Growing up on a dairy farm, my great grandpa would speak of a time when he didn’t have pasteurizing equipment. Customers then had to trust the dairy farmer was milking cows with clean hands, using a clean bucket, and placing the milk in clean milk bottles before being placed on the shelf. If our dairy became known for selling milk that made people sick, it could tarnish our reputation and put us out of business.
In order to satisfy state and federal government guidelines, Great Grandpa eventually had to add pasteurizing equipment. The cost of such equipment put many other long-time dairies out of business, but for him, it became a necessary cost of doing business. The pasteurization equipment ensured that the milk was free of impurities and that customers weren’t drinking something that would make them sick.
Much like it became necessary to pasteurize milk decades ago, it is now becoming increasingly necessary to secure data. While I was growing up on a dairy farm, computers were becoming more widely known and used in the workforce and schools. At that time, when computers were in their immature infancy, data was not secured. Computers were used simply for input and output, much like the calculator that sat next to the old-fashioned cash register at the dairy. There weren’t usernames or passwords.
Time progressed so that by 2019, the average person juggles between 70 to 80 passwords across multiple accounts (according to NordPass). On top of that, it became important to change these passwords frequently. I remember seeing a poster that said, “Passwords are like underwear. Change frequently.” Doing so required processes that enabled password resets. Many times passwords are the weakest link and greatest vulnerability to cybersecurity we have today. Hackers know this, so they use your password to infiltrate systems and nobody is even aware of the compromise.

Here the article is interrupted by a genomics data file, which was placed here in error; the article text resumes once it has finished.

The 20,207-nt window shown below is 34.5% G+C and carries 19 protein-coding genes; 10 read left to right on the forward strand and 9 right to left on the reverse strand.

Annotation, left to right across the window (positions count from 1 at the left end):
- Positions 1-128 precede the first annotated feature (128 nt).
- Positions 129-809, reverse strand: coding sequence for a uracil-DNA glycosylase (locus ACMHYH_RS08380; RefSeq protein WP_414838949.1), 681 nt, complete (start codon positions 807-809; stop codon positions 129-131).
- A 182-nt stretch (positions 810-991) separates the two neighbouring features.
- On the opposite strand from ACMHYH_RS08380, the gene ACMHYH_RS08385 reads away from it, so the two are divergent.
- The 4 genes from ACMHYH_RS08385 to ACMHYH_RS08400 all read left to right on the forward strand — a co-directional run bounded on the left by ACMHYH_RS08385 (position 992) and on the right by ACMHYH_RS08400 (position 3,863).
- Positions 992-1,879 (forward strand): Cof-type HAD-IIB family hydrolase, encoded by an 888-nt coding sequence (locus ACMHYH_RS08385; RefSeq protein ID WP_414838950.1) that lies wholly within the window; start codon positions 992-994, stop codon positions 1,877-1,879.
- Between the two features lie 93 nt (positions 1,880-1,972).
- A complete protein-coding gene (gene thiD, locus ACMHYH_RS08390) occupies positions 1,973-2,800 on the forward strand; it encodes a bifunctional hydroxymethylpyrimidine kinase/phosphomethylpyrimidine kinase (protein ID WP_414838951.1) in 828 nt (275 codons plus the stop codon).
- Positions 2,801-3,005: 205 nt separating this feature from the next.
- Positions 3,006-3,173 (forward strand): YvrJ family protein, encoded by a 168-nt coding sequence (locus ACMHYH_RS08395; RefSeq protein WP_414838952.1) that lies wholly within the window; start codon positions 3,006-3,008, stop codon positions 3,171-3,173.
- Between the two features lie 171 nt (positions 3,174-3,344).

It’s time to upgrade, just like Great Grandpa did on the dairy decades ago.
Now, a password can be used only once, and artificial intelligence (AI) then takes over for continuous authentication, keeping the hackers at bay. AI does all the work in the background so you don’t have to keep entering a username and password over and over again—what people in our industry call Multi-Factor Authentication (MFA) fatigue. AI becomes a “fingerprint” and how you can authenticate access to all your documentation and applications used daily. AI mark-up language uses Arculix’s patented algorithms to make a password benign in protecting your daily application access. If the AI process is bypassed, it is like selling bad milk to customers. It really does remind me of pasteurizing milk for daily consumption.
Listen to a webinar today to explore this topic further: MFA Fatigue: Fighting a Two-Front War.